Hazel Chapman and 100,000th Lotus in 70th celebrations
Colin Chapman’s widow has personally approved the 100,000th Lotus, honed to pay respect to Jim Clark – and it could be yours!
Hazel Chapman, the widow of company founder Colin Chapman, will be joining Lotus’s 70th anniversary celebrations next month. Not only that, but Mrs Chapman has personally approved the 100,000th Lotus car – and it really is rather special.
Hand built on the same site that Hazel Chapman helped establish, the 100,000th Lotus is more than just a number. The Jim Clark Trust special-edition Evora GT410 Sport marks the Norfolk marque’s 70th milestone.
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Reviewing the car for the first time with her son Clive Chapman, Hazel said: ‘70 years ago, I never dreamt that there would be a 100,000th Lotus. I’m immensely proud of the company and Colin’s legacy.
‘Today Lotus still builds such fantastic sports cars, and I’m touched to be able to see the 100,000th.’
The Evora continues a lineage of lightweight car design that can trace its roots back to the very first Lotus. Although much has changed since Colin Chapman first made a name for himself in 1948 with a tuned Austin 7, the ethos that drives the company remains the same; to optimise mass and aerodynamics for maximised performance and handling.
Hazel Chapman – Lotus’ unsung driving force
After trying out his skill with Austin 7s, Colin formed Lotus Engineering in 1952. From there the company continued to innovate in both road and race cars, changing the very nature of car design in the process.
Hazel was the first investor in Lotus. Loaning her then-boyfriend Colin the £50 he required to establish Lotus Engineering, her connections stretch far further than just money. Lotus’s first lock-up was borrowed from Hazel’s parents, with the future Mrs Chapman a continued driving force behind Colin’s decisions.
She was also Colin’s driving partner for several endurance events when Chapman hit the show scene to showcase his first Austin 7-based Mk1.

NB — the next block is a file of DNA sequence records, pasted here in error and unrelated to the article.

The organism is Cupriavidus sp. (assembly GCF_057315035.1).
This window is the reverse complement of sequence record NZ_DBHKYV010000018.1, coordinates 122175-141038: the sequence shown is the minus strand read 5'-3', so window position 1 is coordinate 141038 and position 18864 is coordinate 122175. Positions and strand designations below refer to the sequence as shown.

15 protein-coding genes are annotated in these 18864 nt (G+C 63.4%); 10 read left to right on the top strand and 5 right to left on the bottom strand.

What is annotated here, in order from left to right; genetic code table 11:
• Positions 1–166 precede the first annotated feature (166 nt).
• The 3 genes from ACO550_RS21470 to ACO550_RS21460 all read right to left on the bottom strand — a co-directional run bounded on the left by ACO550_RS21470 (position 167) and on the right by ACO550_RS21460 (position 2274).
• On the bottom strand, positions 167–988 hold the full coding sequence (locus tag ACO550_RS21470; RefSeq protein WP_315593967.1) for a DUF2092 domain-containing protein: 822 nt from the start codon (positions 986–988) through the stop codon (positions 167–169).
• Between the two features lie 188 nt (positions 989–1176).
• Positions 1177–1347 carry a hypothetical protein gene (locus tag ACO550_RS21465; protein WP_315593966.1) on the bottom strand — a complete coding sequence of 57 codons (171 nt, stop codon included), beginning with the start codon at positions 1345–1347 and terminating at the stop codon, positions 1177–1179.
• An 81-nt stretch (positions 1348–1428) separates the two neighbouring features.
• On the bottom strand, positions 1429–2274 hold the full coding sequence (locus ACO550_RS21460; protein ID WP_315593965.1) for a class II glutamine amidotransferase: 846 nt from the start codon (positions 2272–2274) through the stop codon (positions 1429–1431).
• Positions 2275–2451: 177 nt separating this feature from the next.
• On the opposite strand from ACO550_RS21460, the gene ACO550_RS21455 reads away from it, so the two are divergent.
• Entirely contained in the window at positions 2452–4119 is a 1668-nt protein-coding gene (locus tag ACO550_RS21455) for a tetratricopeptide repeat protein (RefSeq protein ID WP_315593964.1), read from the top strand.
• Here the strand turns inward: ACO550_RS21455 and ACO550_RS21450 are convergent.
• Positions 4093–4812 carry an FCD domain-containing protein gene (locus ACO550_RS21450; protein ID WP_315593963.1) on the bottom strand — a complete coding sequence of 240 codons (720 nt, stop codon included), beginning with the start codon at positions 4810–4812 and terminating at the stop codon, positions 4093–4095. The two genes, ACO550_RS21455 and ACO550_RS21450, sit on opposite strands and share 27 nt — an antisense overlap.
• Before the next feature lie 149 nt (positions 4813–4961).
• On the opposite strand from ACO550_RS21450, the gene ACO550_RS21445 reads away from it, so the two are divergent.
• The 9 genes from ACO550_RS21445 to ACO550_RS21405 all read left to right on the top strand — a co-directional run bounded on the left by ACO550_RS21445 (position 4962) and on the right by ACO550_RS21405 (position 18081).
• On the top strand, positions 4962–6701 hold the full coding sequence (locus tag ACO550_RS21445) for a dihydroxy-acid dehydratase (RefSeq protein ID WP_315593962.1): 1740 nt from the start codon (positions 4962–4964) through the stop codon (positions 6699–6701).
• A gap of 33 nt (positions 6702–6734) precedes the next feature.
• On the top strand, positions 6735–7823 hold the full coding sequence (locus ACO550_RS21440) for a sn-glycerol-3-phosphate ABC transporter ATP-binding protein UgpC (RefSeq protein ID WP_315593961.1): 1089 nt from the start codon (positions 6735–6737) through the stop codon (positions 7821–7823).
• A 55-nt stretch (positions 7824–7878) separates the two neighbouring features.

From that small garage on the outskirts of London, the duo grew the business into a global phenomenon. Diana Rigg defined the 1960s with her Elan from The Avengers, while 007 adventure The Spy Who Loved Me demonstrated the Lotus brand to a new breed of audience. Then there was Sharon Stone in Basic Instinct…
Hazel was even instrumental in establishing the company’s current site on an ex-airbase in Hethel, working on the layout and design of the new Lotus headquarters and manufacturing facility.
It feels apt, then, that Mrs Chapman should be at the pinnacle of the celebrations, alongside another name – this one of a legendary racer.
The 100,000th Lotus, celebrating Jim Clark
A fitting tribute to one of the most successful racing drivers of all time, the 100,000th Lotus – an Evora GT410 Sport – is a one-off produced in collaboration with the Jim Clark Trust. However, the car is not for sale.
In the same manner as Ford and its fund-raising JDRF Mustang Bullitt, the Trust has launched a competition to win the landmark Lotus while raising money to help complete its new museum.
Commissioned to coincide with the 50th anniversary of Clark’s tragic death while competing at Hockenheim in 1968, the 100,000th Lotus was unveiled at this year’s Goodwood Festival of Speed.
Echoing the original Lotus Elan’s colour scheme, with red paintwork, a silver roof and silver wheels, plus tartan upholstery, it commemorates the legacy of the one of motorsport’s most enduring figures.
Find out more about how to win the Jim Clark Trust special-edition Evora GT410 Sport here.
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